(Reuters) - A federal judge on Thursday is scheduled to sentence Roger Stone, a long-time adviser to U.S. President Donald Trump, in a criminal case that has roiled the Justice Department and drawn the Republican president’s ire.
Here is a look at Stone’s career, the charges against him and why the case has become a rallying cry for Trump.
WHO IS ROGER STONE?
Stone, 67, is a colorful Republican political operative, known for his high-end wardrobe and tattoo on his back of former President Richard Nixon.
In the 1980s, Stone co-founded a lobbying firm that represented dictators including Ferdinand Marcos of the Philippines and Mobutu Sese Seko of Zaire. One of his partners in that venture, Paul Manafort, would go on to serve as chairman of Trump’s 2016 presidential campaign.
A self-described “dirty trickster” and “agent provocateur,” Stone has taken credit for uncovering the prostitution scandal that brought down Democratic New York Governor Eliot Spitzer in 2008. In 2016, Stone was the only source quoted on the record in a National Enquirer article claiming that Senator Ted Cruz, then a Trump campaign rival, had five secret mistresses. Cruz denied the claims.
Stone advised Trump when the wealthy real estate developer toyed with running for president in 2000 and briefly worked on Trump’s successful 2016 campaign.
Steve Bannon, who served as the campaign’s chief executive, testified that Stone boasted about his connections to the WikiLeaks website, which released damaging emails about Trump’s Democratic election rival Hillary Clinton that U.S. intelligence officials have concluded were stolen by Russian hackers.
HOW DID STONE’S CASE COME ABOUT?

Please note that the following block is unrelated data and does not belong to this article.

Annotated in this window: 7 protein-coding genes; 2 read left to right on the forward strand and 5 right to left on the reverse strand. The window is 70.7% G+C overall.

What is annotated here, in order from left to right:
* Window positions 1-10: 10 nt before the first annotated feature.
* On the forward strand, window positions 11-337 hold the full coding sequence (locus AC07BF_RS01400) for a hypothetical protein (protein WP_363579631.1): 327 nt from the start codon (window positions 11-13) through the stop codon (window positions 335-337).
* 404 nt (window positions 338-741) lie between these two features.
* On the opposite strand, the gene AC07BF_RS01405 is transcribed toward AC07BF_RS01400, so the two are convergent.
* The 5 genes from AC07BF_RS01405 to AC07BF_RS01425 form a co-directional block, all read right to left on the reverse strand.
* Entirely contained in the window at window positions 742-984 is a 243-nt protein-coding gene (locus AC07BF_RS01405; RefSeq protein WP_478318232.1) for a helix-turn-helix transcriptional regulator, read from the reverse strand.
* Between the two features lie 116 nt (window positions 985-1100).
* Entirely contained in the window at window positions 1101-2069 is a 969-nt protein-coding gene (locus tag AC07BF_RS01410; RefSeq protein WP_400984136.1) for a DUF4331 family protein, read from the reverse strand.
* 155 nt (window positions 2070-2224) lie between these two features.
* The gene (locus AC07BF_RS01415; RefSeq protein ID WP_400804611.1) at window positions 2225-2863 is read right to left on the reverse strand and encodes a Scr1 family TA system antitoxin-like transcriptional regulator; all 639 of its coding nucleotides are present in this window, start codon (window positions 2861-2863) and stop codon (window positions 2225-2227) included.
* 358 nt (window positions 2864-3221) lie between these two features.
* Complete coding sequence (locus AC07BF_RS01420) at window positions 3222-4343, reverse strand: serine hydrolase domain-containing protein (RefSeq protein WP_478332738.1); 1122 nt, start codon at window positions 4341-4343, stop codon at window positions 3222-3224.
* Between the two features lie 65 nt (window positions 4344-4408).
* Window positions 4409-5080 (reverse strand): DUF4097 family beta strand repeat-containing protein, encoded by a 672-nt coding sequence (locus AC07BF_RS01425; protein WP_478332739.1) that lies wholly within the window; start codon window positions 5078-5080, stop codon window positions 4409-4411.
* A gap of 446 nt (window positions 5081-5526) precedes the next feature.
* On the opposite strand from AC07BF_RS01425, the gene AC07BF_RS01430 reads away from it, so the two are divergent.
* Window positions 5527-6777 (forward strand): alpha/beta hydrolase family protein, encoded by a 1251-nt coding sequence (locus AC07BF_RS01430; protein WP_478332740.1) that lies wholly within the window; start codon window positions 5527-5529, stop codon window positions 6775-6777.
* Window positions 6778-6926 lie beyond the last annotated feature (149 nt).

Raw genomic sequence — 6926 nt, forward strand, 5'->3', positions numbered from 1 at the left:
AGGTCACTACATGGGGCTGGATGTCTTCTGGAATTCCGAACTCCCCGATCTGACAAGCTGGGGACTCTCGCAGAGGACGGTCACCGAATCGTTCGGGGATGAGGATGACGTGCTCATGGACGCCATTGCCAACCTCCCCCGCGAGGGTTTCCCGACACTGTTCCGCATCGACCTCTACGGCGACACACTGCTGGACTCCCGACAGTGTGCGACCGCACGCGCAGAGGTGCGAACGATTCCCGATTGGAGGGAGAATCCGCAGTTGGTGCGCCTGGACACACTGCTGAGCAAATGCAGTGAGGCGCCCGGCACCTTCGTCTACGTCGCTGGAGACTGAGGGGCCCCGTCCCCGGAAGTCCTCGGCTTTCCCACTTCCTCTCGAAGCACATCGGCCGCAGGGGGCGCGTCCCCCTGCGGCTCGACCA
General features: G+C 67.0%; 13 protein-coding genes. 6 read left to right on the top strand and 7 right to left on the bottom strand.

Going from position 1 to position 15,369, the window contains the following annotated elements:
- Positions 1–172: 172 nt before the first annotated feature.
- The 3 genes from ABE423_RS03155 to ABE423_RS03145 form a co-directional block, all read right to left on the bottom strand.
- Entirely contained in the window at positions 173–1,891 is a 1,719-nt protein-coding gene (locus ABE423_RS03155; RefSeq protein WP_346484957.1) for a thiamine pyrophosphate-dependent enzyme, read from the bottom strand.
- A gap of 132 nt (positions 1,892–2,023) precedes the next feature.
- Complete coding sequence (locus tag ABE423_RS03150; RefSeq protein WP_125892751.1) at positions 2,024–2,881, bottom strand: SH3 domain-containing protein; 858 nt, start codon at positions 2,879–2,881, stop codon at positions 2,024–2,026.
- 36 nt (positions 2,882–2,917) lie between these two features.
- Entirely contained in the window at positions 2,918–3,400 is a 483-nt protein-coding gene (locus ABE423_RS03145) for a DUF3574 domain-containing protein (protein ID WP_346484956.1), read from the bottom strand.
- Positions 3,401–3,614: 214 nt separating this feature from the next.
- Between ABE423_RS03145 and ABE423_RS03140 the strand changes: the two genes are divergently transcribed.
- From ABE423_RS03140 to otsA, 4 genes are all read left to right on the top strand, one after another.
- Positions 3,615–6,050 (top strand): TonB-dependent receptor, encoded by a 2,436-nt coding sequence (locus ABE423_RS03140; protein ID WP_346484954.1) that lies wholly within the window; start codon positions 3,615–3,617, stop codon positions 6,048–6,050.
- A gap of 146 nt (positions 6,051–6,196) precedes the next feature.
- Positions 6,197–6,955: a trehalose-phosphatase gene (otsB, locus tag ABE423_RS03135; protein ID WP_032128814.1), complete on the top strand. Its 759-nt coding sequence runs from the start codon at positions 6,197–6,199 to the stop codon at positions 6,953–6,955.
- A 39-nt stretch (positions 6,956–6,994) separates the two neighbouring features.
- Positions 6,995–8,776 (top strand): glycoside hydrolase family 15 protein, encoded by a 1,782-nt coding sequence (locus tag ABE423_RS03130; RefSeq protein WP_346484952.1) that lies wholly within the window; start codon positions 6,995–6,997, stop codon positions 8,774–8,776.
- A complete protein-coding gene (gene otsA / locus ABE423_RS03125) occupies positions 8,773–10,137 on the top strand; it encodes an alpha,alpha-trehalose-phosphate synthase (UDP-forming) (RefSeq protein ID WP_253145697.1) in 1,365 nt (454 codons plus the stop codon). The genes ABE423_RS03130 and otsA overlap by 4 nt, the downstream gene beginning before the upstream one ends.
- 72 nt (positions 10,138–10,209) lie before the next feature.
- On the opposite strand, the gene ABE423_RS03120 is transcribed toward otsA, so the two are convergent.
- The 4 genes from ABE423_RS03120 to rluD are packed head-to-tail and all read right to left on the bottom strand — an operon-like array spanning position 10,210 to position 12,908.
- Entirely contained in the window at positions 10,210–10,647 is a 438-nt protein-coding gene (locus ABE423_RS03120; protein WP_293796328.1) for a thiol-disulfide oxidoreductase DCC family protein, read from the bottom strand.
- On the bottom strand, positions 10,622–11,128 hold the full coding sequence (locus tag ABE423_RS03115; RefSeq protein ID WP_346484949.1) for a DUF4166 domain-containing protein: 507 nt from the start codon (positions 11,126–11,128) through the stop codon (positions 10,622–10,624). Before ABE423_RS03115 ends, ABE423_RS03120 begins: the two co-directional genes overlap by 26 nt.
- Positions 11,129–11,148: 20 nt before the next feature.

Stone was indicted by Robert Mueller, the former special counsel tasked with investigating Russian interference in the 2016 election. Mueller’s investigation, which Trump called a “witch hunt,” led to criminal charges against dozens of people, including Trump associates such as Manafort and former national security adviser Michael Flynn.
The investigation detailed Moscow’s campaign of hacking and social media propaganda aimed at boosting Trump’s candidacy and documented multiple contacts between his campaign and Russia. Mueller’s investigation did not establish a criminal conspiracy involving Trump and Russia and the special counsel did not reach a conclusion on whether Trump unlawfully obstructed the inquiry.
WHAT WAS STONE CONVICTED OF?
A federal jury in Washington convicted Stone in November on seven counts of lying to Congress, obstruction of justice and witness tampering. At trial, prosecutors said Stone told five different lies to lawmakers on the U.S. House Intelligence Committee about his contacts with the Trump campaign and WikiLeaks.
Prosecutors said Stone pressured a witness, comedian Randy Credico, to lie to lawmakers, instructing him to “do a Frank Pentangeli” - a reference to a character who recants his congressional testimony against a mobster in the 1974 film “The Godfather Part II.” Stone’s lawyers said his misstatements were unintentional and that his comments to Credico, such as “prepare to die,” reflected a history of banter between the men.
WHY IS THE ATTORNEY GENERAL UNDER PRESSURE?
Prosecutors in the case last week recommended a prison sentence of seven to nine years only to have their superiors at the Justice Department declare that excessive and withdraw the recommendation. The four prosecutors resigned, and Attorney General William Barr faced criticism by congressional Democrats and others that he was politicizing the criminal justice system.
Trump has criticized not only the prosecutors but the jurors and U.S. District Court Judge Amy Berman Jackson, who has presided over the case. He has kept up his attacks even after Barr said in an interview with ABC News that Trump’s comments “make it impossible for me to do my job.” Barr has considered stepping down, according to a source familiar with the matter.
Trump has sidestepped questions about whether he will pardon Stone. “We’re going to see what happens,” Trump said on Tuesday.
Reporting by Jan Wolfe; Additional reporting by Sarah N. Lynch; Editing by Andy Sullivan and Will Dunham
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